Evolution of vortex structures in an open deep cavity under pulsatile flow conditions: An experimental study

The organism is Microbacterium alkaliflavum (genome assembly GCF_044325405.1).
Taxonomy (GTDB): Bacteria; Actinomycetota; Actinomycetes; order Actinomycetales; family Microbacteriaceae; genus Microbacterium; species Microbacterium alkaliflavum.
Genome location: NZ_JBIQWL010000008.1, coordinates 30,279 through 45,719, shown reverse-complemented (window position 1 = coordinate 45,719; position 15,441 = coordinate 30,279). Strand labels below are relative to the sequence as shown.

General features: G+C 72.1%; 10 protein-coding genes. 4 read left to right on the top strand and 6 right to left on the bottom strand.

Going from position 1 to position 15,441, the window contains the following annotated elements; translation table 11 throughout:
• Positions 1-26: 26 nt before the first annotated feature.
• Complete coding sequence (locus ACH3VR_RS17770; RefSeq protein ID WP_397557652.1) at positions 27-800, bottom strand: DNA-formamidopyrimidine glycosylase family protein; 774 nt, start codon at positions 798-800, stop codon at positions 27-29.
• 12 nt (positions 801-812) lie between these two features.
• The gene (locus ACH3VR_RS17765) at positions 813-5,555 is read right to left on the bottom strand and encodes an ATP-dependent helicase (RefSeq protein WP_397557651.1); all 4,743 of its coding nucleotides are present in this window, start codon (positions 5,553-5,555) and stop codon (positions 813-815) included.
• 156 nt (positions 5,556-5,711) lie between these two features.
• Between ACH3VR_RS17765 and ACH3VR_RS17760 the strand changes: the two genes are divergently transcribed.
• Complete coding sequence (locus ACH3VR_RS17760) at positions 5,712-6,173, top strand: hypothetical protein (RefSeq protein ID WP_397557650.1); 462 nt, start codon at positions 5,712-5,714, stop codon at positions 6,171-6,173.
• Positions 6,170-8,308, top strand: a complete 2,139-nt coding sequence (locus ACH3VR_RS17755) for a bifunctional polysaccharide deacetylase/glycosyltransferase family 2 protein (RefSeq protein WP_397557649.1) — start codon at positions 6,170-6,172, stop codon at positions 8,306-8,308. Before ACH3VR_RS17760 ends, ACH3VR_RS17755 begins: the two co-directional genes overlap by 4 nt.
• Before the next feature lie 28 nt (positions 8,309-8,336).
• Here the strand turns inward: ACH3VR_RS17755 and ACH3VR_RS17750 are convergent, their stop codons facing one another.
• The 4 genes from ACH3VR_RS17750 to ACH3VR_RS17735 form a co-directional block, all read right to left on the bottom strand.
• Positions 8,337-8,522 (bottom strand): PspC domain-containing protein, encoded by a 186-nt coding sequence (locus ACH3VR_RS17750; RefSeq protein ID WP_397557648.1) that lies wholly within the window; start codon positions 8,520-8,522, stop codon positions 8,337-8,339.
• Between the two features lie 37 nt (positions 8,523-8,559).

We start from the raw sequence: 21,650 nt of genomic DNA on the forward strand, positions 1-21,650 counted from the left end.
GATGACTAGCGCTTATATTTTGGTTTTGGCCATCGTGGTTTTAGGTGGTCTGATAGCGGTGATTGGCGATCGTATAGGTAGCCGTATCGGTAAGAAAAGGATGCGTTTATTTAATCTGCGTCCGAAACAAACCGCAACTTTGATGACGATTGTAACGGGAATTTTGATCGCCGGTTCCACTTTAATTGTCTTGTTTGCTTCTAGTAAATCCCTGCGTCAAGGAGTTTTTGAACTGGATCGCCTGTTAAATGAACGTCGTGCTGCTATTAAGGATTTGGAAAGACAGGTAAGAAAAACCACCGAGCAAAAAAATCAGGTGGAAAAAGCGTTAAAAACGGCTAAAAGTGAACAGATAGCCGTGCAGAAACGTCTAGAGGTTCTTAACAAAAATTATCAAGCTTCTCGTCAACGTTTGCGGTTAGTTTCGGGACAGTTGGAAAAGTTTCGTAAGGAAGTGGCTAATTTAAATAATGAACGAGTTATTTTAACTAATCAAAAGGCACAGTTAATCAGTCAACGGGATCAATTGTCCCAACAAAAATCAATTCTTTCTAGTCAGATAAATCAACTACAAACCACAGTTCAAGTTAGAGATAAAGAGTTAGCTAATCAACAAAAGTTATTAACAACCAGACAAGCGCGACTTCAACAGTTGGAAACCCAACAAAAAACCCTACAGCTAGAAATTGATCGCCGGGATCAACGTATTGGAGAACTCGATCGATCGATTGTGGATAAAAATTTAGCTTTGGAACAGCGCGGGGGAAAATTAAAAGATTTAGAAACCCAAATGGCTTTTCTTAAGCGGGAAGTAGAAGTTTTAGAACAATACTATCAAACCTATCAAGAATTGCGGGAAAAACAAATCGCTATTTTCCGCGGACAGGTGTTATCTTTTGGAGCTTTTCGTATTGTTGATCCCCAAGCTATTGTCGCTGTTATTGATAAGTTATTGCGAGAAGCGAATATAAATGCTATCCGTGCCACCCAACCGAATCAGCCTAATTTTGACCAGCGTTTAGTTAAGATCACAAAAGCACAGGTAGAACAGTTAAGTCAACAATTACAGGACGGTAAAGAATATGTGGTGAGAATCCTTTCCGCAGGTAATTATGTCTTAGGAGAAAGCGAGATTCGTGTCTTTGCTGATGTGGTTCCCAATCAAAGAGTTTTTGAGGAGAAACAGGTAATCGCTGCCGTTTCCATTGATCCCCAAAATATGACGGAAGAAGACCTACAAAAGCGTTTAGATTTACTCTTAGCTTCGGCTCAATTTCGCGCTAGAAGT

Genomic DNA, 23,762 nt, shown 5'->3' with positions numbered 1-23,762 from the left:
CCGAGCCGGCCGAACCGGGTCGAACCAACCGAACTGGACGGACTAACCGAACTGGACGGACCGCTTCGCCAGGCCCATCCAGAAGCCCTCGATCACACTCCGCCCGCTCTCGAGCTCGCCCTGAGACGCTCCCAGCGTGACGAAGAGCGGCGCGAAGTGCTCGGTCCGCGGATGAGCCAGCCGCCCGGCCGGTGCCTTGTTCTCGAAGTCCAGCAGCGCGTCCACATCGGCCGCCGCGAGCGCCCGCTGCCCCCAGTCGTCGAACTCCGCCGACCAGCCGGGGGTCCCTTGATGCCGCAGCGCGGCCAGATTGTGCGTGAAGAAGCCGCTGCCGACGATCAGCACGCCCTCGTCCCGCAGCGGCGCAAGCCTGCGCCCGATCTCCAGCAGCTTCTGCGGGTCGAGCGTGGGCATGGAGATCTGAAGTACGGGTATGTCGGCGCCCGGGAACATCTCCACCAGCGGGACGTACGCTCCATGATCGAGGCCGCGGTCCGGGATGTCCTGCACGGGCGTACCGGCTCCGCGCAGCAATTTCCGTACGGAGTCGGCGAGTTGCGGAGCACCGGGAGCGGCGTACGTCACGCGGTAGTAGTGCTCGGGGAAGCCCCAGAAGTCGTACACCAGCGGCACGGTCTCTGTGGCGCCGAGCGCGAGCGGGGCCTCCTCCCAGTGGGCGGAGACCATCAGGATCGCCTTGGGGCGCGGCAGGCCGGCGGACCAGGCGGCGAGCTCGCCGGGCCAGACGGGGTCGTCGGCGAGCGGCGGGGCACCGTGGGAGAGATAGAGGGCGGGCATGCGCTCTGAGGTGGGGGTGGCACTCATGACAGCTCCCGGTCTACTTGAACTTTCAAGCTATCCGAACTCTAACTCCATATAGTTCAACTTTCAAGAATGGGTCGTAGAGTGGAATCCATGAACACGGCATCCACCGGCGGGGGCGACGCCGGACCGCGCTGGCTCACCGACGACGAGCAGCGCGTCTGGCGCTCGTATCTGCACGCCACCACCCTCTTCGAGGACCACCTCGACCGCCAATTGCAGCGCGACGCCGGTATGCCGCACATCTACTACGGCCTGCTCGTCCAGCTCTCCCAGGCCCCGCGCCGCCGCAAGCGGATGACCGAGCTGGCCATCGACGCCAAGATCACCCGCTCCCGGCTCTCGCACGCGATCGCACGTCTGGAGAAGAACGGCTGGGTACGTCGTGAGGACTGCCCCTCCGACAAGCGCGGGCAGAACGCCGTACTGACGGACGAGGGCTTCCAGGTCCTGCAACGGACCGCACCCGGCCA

Experiments have been conducted to investigate the vortex dynamics in a deep open cavity driven by pulsatile flows. Physiological flow waveforms have been examined for mean Re ranging from 200 to 1000 and Wo of 10.2, 12.4, and 17.6, with Strouhal numbers (Str, as a function of Re and Wo) ranging from 0.065 to 0.98. Results show that a two-primary-vortex system develops, similar to a steady driven cavity flow, but it exhibits more dynamic behaviors as it evolves during a cycle. Five stages of vortex evolution are defined: generation, traveling, merging, stretching, and weakening. As Re increases, the first three stages occur faster and earlier in a cycle, allowing more time for the top primary vortex to interact with the rear wall and for the bottom vortex to develop. The opposite trend is found as Wo increases. While the flow strength increases with Re, the vortex patterns are more correlated with Str, which is proportional to the Wo square and inversely proportional to Re: vortices are symmetric at low Str, but become more distorted at high Str. A critical Str exists beyond which the bottom vortex would not develop inside the cavity. Results also suggest that an increasing Wo causes a more significant increase in the in-cavity vortex strength and flow unsteadiness compared to an increasing Re. The peak flow unsteadiness inside the cavity occurs at a later phase compared with that of the main flow. The normalized mass flux ratio and the normalized cavity kinetic energy are both linearly proportional to the Strouhal number.